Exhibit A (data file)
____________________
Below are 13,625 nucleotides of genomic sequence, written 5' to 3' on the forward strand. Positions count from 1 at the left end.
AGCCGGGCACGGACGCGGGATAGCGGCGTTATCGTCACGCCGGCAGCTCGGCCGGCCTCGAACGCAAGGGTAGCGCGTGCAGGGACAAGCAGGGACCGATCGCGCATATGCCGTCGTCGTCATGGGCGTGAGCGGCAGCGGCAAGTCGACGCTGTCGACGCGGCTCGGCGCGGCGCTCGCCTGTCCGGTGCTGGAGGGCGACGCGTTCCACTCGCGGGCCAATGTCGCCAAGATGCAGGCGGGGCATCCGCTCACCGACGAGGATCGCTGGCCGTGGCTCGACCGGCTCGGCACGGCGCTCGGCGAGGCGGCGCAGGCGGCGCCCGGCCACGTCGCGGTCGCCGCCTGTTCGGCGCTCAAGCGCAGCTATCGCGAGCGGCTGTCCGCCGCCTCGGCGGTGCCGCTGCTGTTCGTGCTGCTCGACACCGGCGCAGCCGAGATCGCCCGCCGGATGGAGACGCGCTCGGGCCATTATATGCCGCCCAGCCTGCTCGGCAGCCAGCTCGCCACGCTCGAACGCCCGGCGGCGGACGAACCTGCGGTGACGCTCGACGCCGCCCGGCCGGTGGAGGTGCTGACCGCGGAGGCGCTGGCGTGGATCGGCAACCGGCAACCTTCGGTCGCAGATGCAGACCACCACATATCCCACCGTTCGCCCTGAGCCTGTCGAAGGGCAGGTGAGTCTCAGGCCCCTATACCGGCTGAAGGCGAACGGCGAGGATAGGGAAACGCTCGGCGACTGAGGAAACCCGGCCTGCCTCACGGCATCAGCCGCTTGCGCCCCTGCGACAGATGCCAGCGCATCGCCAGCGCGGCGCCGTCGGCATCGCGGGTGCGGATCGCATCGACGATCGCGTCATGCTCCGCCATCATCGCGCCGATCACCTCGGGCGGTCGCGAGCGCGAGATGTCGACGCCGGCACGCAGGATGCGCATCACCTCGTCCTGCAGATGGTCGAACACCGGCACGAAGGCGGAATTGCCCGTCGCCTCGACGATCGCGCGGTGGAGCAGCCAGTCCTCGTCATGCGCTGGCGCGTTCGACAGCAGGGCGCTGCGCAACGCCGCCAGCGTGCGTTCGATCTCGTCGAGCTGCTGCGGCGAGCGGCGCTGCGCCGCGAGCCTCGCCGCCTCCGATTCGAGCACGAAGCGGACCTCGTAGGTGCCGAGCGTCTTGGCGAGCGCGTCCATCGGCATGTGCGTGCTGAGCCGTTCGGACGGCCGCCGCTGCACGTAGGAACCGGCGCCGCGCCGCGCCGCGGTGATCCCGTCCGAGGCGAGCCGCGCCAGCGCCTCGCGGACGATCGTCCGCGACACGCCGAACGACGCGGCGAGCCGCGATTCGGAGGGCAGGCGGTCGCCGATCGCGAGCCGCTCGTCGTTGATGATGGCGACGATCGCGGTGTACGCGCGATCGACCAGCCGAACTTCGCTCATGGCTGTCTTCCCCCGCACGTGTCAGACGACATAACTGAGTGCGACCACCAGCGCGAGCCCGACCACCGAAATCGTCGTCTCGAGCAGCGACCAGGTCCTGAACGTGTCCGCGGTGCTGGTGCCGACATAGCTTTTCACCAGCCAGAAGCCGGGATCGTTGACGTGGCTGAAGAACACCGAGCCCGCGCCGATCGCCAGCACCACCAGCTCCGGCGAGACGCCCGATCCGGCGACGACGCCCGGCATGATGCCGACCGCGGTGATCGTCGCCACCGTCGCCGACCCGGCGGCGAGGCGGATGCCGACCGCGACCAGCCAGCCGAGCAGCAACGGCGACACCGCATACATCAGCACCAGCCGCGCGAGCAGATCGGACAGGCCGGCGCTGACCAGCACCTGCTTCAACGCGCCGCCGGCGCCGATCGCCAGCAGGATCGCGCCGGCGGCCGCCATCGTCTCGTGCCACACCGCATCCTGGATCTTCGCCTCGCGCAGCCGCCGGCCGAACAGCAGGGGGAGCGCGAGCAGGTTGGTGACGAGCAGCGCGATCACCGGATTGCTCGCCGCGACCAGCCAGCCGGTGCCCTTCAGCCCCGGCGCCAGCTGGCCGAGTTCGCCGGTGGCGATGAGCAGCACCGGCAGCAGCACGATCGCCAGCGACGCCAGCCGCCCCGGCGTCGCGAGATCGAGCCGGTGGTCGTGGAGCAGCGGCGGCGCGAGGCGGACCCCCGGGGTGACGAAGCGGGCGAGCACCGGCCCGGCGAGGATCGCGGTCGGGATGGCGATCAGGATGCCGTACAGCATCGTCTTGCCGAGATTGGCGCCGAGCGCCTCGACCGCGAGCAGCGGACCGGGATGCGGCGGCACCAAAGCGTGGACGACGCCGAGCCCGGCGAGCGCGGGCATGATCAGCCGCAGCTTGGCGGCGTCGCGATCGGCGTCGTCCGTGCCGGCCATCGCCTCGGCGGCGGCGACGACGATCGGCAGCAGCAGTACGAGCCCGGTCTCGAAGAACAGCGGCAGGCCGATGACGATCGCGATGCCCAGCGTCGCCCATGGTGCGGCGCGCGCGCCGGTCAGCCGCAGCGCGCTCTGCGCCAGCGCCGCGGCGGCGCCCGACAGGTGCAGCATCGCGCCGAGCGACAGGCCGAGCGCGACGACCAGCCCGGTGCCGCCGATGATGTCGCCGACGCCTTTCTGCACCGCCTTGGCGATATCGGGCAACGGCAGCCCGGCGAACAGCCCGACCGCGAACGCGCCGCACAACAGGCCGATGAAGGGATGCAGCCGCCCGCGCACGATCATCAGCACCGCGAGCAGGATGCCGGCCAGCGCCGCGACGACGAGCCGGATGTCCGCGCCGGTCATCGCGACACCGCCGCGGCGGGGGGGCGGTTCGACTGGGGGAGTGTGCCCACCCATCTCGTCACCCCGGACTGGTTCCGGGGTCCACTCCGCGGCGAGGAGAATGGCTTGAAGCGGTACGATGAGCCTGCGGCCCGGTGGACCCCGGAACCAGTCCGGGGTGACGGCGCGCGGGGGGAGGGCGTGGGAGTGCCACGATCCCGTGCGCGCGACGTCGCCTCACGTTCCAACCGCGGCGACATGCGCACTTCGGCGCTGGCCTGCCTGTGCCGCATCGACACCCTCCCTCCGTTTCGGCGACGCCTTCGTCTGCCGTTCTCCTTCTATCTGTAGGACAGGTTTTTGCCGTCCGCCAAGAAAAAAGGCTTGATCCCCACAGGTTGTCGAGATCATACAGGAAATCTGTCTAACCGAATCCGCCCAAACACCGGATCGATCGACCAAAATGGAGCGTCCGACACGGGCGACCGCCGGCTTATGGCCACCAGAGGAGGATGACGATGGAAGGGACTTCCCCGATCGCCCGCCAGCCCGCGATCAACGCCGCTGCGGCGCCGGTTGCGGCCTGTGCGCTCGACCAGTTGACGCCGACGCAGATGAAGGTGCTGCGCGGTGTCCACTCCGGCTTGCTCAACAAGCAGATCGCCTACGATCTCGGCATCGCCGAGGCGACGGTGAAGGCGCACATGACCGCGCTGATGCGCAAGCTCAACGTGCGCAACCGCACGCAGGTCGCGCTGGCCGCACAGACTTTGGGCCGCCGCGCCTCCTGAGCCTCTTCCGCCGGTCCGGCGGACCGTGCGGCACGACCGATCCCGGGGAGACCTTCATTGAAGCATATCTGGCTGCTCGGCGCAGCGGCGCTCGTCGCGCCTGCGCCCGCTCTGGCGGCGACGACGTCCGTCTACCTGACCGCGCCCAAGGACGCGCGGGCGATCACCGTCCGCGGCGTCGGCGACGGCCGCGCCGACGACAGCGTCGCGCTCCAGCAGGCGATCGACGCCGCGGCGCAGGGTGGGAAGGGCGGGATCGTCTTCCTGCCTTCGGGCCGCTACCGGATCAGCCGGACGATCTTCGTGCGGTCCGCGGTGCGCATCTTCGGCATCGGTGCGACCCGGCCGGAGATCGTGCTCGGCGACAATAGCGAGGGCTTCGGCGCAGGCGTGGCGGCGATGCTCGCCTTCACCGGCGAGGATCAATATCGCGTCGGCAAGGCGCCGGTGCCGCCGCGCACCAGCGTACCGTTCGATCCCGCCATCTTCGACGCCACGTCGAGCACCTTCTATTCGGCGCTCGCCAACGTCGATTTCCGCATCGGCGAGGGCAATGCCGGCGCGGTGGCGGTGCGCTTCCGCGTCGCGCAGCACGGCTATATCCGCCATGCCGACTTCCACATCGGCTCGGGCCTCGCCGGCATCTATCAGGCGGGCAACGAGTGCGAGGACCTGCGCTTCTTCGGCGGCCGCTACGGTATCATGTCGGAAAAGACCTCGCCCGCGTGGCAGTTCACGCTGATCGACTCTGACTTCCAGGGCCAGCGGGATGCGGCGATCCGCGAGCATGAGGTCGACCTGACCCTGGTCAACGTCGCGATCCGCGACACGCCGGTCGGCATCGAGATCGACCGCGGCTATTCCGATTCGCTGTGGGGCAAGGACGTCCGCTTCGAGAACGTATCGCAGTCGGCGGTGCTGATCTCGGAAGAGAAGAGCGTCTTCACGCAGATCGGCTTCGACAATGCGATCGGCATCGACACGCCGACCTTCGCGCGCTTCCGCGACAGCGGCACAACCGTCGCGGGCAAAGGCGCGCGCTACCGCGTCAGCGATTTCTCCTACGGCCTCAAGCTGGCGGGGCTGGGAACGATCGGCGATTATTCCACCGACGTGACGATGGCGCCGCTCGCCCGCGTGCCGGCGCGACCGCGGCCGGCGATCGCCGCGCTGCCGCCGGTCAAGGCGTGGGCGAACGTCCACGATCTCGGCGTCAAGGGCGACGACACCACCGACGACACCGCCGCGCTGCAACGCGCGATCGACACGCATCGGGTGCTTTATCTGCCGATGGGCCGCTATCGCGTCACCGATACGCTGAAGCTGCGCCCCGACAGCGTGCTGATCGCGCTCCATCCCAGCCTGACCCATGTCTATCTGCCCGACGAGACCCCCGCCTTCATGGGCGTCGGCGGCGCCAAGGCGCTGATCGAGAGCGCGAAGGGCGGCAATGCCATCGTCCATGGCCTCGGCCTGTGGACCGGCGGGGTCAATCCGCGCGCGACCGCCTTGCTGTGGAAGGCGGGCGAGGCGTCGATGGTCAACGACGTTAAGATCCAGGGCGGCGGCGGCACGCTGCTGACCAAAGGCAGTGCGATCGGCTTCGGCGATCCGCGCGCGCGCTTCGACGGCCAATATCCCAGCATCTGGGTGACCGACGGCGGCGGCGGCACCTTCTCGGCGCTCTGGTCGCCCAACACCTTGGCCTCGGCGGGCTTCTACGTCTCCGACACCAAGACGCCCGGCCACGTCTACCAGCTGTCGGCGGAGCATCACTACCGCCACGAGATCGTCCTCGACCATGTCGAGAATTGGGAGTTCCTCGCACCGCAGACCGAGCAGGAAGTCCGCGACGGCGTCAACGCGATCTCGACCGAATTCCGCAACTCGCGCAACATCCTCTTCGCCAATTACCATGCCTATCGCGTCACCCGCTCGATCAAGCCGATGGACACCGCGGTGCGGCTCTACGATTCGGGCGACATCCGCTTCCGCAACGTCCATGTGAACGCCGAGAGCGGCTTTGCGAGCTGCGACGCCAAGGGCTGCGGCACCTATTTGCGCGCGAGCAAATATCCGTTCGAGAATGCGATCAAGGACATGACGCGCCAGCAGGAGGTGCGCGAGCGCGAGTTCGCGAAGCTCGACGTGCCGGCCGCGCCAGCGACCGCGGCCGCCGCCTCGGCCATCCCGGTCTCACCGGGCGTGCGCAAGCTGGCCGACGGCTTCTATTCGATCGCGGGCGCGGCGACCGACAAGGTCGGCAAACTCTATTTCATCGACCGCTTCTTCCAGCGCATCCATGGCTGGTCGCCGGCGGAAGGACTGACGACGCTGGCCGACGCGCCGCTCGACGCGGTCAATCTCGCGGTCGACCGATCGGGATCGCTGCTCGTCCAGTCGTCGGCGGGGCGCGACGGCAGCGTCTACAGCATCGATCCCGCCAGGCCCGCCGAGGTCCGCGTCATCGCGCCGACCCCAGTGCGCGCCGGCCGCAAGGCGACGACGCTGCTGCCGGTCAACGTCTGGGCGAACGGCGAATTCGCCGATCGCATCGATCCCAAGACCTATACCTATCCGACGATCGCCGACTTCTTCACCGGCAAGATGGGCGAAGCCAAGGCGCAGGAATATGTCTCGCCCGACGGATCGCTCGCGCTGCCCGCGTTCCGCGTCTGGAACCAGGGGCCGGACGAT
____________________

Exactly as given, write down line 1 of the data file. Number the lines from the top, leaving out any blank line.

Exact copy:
Below are 13,625 nucleotides of genomic sequence, written 5' to 3' on the forward strand. Positions count from 1 at the left end.